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For a metal cup as opposed to a styrofoam cup calorimeter, do you expect the enthalpy of the reaction to be higher, lower, or the same?

I think the enthalpy of the reaction would be the same in the sytrofoam cup as the metal cup because enthalpy is a state function? So if the same products are yielded at the end along with the same reactants being used in the beginning, they'll have the same enthalpy because it doesn't matter HOW you got that enthalpy, just the final result? That's my reasoning but I'm not sure.

So does it matter that metal cup will conduct heat better because if they're using the same reactants it'll give you the same change as a styrofoam cup?

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    $\begingroup$ What is your thinking on this question? What qualities do metal and styrofoam have that differ that might alter your determination of the enthalpy of the reaction? Please visit this page for advice on asking good homework questions. $\endgroup$ – Jason Patterson Oct 27 '14 at 16:51
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You're right that IF the metal calorimeter and the styrofoam calorimeter were both perfect and behaved in the way that we usually pretend calorimeters do (they don't absorb or lose heat) then they should produce identical results, for the enthalpy reason you provide.

However, since we're asking about specific materials, metal vs styrofoam, we're considering real calorimeters instead of ideal.

There are a few things that calorimeters can do that will affect how large a temperature change you measure.

  1. Heat loss - As you note, metal conducts heat much more effectively than styrofoam. This means that the metal calorimeter will carry the heat of the reaction away from the reaction vessel to the outside world faster than styrofoam will. If that is the case, which reaction vessel will get hotter, styrofoam or metal?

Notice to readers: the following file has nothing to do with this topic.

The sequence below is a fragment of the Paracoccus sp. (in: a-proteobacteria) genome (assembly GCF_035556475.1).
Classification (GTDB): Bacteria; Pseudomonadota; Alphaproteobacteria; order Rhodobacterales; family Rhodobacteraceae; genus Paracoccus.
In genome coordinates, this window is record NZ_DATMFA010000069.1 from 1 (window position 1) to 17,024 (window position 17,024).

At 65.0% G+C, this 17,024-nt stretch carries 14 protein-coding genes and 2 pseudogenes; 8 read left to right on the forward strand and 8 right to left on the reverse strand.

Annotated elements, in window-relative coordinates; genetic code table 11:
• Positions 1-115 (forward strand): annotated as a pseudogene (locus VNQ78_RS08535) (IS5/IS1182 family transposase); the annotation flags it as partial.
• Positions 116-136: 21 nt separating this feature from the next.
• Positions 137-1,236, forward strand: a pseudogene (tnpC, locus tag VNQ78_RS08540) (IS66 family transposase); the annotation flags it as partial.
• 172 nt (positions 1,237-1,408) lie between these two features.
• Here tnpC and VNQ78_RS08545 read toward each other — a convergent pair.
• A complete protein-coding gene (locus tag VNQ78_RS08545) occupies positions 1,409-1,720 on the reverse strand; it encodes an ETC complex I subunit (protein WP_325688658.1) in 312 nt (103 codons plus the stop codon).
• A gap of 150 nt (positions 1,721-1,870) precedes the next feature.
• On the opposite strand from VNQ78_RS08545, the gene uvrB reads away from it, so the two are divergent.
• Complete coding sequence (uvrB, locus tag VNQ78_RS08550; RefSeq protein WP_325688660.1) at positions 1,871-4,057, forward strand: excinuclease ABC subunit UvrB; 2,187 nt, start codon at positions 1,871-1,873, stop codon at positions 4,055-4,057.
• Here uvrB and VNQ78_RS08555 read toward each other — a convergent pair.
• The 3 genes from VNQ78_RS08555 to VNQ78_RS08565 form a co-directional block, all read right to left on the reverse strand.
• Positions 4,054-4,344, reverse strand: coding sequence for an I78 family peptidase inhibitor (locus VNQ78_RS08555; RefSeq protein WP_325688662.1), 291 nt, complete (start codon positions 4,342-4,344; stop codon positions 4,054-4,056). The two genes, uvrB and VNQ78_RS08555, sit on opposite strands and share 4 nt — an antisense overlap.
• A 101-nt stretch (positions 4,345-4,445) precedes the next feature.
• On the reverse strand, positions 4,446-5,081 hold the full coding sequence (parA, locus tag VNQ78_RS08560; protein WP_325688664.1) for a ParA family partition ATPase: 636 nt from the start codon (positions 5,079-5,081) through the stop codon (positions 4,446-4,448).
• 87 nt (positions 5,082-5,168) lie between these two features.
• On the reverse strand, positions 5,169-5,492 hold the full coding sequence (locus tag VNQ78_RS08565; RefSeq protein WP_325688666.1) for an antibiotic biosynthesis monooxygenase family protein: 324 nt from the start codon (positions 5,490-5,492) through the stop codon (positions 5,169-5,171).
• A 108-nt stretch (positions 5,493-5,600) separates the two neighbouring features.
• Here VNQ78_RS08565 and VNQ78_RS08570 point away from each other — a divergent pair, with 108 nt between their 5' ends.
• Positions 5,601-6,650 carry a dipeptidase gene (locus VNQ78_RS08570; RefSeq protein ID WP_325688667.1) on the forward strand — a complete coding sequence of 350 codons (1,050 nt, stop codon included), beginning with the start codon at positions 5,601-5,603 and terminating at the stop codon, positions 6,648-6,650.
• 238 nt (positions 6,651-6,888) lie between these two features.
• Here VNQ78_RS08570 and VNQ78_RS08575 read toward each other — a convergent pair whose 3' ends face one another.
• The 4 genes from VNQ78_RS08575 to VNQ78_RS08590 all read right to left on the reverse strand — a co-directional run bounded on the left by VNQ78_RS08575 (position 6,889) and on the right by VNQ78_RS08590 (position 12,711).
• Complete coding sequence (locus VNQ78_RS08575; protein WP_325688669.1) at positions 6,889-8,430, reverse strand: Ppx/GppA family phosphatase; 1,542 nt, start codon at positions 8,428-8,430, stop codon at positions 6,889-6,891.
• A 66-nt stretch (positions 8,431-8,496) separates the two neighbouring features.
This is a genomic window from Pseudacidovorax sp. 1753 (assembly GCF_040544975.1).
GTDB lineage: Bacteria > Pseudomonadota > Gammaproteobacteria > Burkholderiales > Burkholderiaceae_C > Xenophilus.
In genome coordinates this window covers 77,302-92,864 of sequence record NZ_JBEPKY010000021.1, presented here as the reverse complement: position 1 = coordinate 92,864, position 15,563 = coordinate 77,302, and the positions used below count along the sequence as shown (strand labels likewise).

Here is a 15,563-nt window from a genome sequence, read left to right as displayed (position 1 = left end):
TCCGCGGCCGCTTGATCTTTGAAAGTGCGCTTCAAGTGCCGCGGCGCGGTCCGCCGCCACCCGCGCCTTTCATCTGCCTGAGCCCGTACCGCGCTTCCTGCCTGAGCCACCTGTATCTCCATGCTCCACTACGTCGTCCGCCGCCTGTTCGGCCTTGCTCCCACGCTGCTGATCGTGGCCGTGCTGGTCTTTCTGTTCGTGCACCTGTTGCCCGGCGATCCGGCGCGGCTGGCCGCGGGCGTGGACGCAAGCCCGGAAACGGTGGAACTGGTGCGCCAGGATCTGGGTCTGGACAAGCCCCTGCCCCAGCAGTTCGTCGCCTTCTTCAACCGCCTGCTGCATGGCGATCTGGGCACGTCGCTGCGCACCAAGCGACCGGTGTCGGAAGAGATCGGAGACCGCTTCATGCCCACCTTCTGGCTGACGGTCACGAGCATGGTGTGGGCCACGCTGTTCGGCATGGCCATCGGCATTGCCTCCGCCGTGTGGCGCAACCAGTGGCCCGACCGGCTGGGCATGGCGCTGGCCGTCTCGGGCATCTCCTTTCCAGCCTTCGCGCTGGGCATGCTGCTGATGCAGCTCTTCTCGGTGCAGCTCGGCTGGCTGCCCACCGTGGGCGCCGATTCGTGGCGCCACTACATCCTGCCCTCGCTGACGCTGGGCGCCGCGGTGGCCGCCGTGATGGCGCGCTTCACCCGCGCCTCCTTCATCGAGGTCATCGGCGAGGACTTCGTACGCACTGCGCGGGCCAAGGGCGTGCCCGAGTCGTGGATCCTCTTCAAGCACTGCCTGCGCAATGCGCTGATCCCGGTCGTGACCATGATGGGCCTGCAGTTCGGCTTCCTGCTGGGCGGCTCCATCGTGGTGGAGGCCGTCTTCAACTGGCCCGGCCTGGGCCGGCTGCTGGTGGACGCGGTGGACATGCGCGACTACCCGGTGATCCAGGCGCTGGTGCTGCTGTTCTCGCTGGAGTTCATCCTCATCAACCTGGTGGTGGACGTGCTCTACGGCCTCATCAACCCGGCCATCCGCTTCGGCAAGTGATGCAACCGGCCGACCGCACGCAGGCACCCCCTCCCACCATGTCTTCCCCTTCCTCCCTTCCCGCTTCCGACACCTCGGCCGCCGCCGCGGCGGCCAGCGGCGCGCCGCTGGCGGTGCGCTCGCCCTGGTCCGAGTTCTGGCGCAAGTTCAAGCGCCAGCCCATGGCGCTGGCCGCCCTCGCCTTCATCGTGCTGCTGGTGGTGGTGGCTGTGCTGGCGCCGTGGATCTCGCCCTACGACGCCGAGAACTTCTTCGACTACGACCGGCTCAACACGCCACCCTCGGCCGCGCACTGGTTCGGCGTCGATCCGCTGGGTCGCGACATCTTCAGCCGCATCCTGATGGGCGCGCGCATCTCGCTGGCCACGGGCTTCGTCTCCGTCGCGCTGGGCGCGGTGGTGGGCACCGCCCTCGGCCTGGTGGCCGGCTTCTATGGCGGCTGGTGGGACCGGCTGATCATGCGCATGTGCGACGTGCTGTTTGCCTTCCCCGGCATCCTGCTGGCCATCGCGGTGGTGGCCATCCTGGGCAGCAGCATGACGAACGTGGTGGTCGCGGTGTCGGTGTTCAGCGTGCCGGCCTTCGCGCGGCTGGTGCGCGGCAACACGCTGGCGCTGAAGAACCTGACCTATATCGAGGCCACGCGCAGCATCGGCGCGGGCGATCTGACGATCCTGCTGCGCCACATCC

2. Heat absorption - The calorimeter (and thermometer) gets heated up along with the reaction mixture. A calorimeter that absorbs large amounts of energy will have a relatively lower final temperature, since more of the reaction's heat went into heating up the calorimeter than went into heating up the reaction mixture. This quantity is known as the calorimeter constant and varies depending on the materials and mass of the calorimeter. Styrofoam absorbs more heat per gram than steel, but the steel calorimeter is probably heavier. With a fast reaction there is the additional fact that the styrofoam calorimeter probably never comes up to the full temperature of the reaction before you quit recording temperatures. This winds up leading to a small source of lost heat for the metal calorimeter as compared to the styrofoam.

  3. The quality of the equipment - Metal calorimeters are often made specifically for the purpose of calorimetry. Styrofoam calorimeters are often a couple of coffee cups jammed together. If the calorimeter allows a significant amount of heat loss to the atmosphere due to its construction, then it will result in a cooler reaction mixture and a lower calculated enthalpy for the reaction.

You've got to take all three of these into consideration in order to determine the particulars for your experiment.

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